Data and Information (Ocean)

Term desciption here.

From 14-25 June, the Assembly of the Intergovernmental Oceanographic Commission (IOC) of UNESCO held its 31st Session (virtually). IOC’s 150 Member States took stock of progress in global ocean research and the implementation of the Ocean Decade, setting IOC forward on a new medium-term strategic framework.

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New open access ocean data and information repository available for the global ocean science community.

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The International Oceanographic Data and Information Exchange (IODE) of the Intergovernmental Oceanographic Commission (IOC) of UNESCO was established in 1961. Its purpose is to enhance marine research, exploitation and development, by facilitating the exchange of oceanographic data and information between participating Member States, and by meeting the needs of users for data and information products.

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Around 500 ocean observations and data management experts gathered virtually on 18-30 September 2020 to review the Ocean Best Practices System (OBPS) and formulate recommendations for its enhancement.

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The International Ocean Data Conference 2022 – The Data We Need for the Ocean We Want - will be held in Sopot, Poland, between 14-16 February 2022 as a hybrid event.

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On the occasion of World Hydrography Day, The Nippon Foundation-GEBCO Seabed 2030 Project, which aims to facilitate the complete mapping of the global ocean floor by 2030, has announced the inclusion of 14.5 million square kilometres of new bathymetric data in the latest GEBCO Grid. Nearly a fifth of the world’s entire ocean floor has now been mapped, with the new data equating to an area twice the size of Australia.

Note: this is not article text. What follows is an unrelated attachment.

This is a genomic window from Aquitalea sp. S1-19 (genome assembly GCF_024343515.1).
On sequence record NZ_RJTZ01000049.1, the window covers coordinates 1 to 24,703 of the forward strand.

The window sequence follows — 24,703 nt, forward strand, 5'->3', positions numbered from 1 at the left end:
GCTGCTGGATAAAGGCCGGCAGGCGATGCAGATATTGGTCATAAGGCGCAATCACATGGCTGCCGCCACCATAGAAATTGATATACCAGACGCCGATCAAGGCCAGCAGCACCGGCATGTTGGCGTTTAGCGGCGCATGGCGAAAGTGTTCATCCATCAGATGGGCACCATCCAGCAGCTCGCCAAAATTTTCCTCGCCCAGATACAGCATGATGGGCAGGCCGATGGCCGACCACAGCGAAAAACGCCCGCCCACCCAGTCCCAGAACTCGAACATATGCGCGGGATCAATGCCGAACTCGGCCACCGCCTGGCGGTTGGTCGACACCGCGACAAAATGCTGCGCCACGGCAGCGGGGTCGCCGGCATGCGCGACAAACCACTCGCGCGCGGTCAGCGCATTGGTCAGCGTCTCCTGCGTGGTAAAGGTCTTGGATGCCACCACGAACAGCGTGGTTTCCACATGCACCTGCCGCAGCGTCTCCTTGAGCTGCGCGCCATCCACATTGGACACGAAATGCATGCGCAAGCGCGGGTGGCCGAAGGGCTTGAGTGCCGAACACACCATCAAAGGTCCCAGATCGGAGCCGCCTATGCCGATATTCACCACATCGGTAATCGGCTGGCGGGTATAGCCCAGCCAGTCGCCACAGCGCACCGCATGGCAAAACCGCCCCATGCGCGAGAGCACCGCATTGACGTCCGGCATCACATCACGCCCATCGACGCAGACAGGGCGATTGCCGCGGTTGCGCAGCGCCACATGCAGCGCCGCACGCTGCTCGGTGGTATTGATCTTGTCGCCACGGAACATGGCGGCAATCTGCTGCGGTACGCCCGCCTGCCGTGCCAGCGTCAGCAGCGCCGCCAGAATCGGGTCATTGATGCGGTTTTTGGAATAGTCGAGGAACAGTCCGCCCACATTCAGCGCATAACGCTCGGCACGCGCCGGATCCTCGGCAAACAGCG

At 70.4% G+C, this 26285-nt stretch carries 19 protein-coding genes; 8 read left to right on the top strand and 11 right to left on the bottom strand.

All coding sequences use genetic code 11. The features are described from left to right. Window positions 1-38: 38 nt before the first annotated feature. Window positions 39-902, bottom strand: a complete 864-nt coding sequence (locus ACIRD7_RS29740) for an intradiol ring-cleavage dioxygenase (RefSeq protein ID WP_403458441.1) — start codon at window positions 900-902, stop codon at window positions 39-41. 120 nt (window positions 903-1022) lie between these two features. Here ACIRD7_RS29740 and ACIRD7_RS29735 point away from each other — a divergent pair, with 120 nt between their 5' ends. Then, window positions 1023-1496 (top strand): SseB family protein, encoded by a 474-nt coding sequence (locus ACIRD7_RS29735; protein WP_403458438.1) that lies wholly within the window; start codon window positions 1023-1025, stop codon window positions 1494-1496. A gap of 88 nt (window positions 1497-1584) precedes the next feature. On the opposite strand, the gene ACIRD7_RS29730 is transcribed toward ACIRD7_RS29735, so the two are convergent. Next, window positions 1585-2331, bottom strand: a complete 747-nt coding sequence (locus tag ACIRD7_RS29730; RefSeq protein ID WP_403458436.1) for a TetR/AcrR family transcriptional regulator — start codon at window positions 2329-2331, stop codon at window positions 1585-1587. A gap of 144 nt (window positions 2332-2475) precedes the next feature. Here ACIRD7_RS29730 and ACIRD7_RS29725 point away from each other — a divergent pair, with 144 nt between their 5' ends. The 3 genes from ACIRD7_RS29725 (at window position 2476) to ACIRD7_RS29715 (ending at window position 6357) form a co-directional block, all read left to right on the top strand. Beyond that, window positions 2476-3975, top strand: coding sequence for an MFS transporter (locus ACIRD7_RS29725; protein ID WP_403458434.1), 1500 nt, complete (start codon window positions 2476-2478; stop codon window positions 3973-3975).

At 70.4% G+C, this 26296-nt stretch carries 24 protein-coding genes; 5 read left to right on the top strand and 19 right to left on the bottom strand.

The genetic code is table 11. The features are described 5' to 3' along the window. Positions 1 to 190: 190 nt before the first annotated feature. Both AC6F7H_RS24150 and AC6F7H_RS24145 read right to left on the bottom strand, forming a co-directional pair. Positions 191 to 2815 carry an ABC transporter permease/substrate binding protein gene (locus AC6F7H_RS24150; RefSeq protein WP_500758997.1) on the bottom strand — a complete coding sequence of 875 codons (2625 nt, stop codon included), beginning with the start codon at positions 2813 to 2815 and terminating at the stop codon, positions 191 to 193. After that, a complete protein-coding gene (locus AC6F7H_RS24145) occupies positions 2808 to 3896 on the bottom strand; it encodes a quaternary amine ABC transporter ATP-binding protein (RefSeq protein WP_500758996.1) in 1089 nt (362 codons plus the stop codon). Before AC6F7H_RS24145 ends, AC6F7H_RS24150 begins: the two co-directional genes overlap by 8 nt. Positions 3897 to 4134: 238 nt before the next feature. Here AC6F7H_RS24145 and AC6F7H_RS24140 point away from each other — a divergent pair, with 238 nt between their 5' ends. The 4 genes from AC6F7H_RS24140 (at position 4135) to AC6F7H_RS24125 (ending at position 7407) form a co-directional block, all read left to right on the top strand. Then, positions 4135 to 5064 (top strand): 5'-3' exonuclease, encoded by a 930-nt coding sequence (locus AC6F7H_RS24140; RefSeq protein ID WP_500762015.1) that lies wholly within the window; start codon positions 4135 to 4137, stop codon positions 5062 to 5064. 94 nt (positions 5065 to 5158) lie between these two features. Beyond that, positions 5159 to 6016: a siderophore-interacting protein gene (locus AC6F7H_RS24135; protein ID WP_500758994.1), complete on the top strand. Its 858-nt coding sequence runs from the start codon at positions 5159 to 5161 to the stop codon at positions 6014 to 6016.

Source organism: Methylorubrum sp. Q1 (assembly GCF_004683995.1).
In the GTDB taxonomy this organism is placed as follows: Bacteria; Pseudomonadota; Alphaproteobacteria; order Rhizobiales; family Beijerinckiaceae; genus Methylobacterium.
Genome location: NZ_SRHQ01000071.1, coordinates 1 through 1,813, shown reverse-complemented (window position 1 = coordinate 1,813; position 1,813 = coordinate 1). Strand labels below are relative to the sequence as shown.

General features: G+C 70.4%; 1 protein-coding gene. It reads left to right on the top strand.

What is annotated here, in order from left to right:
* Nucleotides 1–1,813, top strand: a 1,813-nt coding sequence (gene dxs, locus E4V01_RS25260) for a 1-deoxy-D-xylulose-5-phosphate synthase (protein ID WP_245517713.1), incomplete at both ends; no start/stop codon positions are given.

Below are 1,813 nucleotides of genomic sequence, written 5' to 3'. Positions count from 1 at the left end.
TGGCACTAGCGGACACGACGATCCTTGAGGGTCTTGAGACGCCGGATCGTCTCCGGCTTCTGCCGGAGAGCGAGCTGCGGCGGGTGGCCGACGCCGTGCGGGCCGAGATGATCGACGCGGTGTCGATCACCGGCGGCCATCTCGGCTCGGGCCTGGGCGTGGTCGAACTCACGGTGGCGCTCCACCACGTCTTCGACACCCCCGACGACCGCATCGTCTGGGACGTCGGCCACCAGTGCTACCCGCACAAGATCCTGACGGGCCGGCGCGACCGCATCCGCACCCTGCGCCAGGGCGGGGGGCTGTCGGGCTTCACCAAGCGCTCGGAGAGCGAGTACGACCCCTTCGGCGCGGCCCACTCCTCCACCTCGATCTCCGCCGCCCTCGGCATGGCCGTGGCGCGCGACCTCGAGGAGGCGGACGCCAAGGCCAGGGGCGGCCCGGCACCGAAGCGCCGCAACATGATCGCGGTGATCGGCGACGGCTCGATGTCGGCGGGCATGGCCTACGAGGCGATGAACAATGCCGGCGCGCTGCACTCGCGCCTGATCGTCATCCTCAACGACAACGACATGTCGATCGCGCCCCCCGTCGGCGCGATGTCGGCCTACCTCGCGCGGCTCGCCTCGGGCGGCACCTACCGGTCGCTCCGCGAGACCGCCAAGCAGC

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Paris, 14 December - Lack of funding is hampering the development and implementation of marine research and its valuable applications, according to the Second Global Ocean Science Report, published by UNESCO’s Intergovernmental Oceanographic Commission (IOC), ahead of the United Nations Decade of Ocean Sciences for Sustainable Development (2021-2030).

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Greater understanding of the ocean is essential if the world is to recover better from the COVID-19 pandemic and achieve agreed targets on sustainable development and climate action, UN Secretary-General António Guterres said on Wednesday in launching a major study on what he called “the life support system of our planet.” 

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The Ocean Biodiversity Information System (OBIS) is one of our flagship data systems. OBIS is a global data platform that integrates, quality controls and provides access to over 60 million occurrence records of 135,000 different marine species and that number is growing by millions every year. OBIS is built by the contribution of thousands of scientists who collaborate with data managers to make scientific data available for research, management and public awareness.

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GOOS Observations Coordination Group launches a new Ocean Observing System Report Card and introduces the rebranding of OceanOPS (previously JCOMMOPS) along with its first-ever 5-year Strategic Plan (2021-2025), phased with the UN Decade of Ocean Science for Sustainable Development (“Ocean Decade”).

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